The proposed rules are in response to a lawsuit by OLÉ and the New Mexico Center on Law and Poverty that accused CYFD under then CYFD secretary Monique Jacobson of making rules without public input and for confusing and arbitrary decisions on eligibility for the program.

Sovereign Hager, an attorney with New Mexico Center on Law and Poverty

Attorney Sovereign Hager was pleased overall with the proposal, especially the expanded eligibility and a posted formula that lays out how CYFD determines eligibility and what parents pay in cost-sharing so that people can see whether co-pays are calculated correctly and they can appeal denials.

But even with the proposed changes, Hager said there is still work to be done to make child care in New Mexico affordable.

“What we see is that families end up paying upward of 10 to 15% of their income toward child care costs, even when they are getting assistance,” she said. “Families have been pretty clear that it’s too much. It’s one reason why only a third of eligible folk access the program as it is.”

That is certainly true of Helen Kennedy. She and her husband still won’t make the new cut off, but she feels passionate about the need for affordable child care.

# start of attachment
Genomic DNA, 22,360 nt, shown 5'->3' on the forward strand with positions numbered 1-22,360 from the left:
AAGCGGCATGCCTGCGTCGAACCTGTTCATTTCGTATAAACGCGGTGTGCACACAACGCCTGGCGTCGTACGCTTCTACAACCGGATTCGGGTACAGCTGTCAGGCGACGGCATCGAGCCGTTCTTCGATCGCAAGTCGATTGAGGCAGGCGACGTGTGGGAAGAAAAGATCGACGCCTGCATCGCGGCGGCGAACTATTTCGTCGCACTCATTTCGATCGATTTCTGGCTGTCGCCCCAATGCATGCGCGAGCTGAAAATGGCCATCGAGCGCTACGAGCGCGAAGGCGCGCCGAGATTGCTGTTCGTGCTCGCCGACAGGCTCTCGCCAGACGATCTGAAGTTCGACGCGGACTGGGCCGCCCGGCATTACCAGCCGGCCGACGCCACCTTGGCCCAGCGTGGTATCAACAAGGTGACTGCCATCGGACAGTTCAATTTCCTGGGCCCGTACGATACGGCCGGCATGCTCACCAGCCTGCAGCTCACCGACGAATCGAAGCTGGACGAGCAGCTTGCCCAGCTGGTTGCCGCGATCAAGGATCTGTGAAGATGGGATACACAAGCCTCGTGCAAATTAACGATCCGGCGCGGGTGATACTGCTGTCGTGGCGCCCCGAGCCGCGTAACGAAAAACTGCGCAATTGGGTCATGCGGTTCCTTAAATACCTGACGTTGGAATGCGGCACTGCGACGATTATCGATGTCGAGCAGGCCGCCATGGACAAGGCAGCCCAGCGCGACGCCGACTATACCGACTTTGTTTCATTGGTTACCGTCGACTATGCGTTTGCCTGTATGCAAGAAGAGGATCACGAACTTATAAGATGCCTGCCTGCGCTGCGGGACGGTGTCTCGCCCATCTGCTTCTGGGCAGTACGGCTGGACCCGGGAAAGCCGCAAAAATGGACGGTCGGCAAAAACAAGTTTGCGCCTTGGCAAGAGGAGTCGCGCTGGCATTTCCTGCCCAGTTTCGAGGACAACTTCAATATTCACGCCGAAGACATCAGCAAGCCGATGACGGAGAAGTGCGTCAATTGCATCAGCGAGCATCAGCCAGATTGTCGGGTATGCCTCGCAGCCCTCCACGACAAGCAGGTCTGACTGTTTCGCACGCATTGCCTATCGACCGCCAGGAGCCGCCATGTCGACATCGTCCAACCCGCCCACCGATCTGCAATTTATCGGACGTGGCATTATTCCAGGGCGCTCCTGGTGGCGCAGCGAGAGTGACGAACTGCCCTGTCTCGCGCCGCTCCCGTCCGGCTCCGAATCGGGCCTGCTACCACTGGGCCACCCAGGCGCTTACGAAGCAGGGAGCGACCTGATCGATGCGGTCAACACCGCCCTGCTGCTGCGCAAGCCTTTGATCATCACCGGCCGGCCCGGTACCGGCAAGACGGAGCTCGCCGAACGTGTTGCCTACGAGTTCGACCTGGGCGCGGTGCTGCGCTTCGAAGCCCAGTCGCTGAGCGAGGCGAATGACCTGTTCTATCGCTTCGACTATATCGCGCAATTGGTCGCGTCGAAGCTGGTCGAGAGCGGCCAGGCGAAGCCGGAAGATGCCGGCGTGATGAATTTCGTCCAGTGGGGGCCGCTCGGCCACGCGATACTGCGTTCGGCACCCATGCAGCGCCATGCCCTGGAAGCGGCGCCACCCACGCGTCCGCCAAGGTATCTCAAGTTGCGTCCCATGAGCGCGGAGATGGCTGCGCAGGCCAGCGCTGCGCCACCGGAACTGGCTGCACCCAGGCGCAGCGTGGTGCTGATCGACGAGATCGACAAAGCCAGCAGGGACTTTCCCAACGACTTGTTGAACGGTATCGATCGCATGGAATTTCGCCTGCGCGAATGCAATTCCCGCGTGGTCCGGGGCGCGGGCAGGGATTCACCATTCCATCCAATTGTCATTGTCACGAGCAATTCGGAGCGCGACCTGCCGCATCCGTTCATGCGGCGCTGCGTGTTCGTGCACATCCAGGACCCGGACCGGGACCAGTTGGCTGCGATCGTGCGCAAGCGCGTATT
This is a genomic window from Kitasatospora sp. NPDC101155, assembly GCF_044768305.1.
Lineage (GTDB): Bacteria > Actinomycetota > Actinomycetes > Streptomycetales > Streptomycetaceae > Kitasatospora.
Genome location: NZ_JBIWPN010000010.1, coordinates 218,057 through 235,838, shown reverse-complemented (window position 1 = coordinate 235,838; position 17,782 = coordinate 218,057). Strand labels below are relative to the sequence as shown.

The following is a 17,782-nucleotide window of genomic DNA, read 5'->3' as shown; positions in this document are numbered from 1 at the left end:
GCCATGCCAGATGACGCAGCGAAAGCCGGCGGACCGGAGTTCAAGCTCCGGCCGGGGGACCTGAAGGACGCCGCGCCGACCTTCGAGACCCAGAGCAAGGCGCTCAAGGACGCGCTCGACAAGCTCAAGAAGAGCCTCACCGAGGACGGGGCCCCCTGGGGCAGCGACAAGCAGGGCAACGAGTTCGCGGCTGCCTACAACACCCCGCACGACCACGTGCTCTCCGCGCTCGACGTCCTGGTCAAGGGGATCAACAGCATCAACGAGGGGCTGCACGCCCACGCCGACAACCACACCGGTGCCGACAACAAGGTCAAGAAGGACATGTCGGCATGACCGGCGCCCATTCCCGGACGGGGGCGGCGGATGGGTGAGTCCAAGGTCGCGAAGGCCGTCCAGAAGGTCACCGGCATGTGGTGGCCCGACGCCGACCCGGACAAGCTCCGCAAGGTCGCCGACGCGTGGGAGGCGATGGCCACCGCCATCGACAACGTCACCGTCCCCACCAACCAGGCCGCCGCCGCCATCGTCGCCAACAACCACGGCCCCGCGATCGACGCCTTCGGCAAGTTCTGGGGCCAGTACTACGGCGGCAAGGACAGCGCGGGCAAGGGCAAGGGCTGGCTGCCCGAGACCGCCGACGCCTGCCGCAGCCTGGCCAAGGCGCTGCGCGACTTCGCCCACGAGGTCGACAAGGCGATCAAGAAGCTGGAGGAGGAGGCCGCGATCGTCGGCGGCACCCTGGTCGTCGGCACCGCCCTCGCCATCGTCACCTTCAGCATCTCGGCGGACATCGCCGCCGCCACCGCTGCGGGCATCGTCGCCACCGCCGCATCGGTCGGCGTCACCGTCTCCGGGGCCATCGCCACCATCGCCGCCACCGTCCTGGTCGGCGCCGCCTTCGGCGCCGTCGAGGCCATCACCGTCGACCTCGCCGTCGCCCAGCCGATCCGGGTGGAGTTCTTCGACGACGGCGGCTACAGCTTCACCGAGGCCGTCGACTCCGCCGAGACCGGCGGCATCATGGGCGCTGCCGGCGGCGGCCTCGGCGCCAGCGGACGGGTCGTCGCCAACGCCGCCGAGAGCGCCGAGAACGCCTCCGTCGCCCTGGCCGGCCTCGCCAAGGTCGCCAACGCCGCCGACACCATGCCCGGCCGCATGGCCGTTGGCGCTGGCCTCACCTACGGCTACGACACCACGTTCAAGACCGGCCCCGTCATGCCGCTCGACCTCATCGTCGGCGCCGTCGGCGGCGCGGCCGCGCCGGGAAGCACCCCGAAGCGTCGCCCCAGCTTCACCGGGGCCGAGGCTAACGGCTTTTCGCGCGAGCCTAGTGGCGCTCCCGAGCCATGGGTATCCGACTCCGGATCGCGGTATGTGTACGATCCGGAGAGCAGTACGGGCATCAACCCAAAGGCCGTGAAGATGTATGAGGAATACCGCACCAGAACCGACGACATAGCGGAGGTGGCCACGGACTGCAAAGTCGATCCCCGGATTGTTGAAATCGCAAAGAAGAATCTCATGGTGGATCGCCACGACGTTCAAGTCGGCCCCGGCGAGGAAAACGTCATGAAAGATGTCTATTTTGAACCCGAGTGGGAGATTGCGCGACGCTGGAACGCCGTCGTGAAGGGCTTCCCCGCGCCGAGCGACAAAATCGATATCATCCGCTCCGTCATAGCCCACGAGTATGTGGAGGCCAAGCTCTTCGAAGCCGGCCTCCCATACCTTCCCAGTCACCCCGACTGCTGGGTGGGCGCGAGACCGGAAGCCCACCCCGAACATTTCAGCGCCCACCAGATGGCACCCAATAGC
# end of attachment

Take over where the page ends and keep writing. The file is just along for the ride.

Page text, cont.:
“I think this is a good start and then we should build on it because child care should be accessible to everyone,” Kennedy said. “My husband and I are on the edge of middle class, but we’re never going to move beyond not-quite-middle-class. We still can’t quite make it.”

The Albuquerque mother works in retail and most of her paycheck goes toward child care for her nearly 2-year-old son and to provide health insurance for the family. The couple spends about 12% of their combined income on child care.

Federal guideline considers spending 7% of income on childcare affordable.

Amber Wallin, Kids Count director at New Mexico Voices for Children.

New Mexico Voices for Children, a nonprofit that has advocated for wider eligibility to ease the child care assistance “cliff effect,” also praised the proposal. It pushed a bill in the 2019 legislative session that would have taken the exit point to 300% of the federal poverty level. 

“It’s fantastic. It’s a really significant step forward for child care assistance in New Mexico,” said Amber Wallin, New Mexico director for the annual Kids Count report on child wellbeing.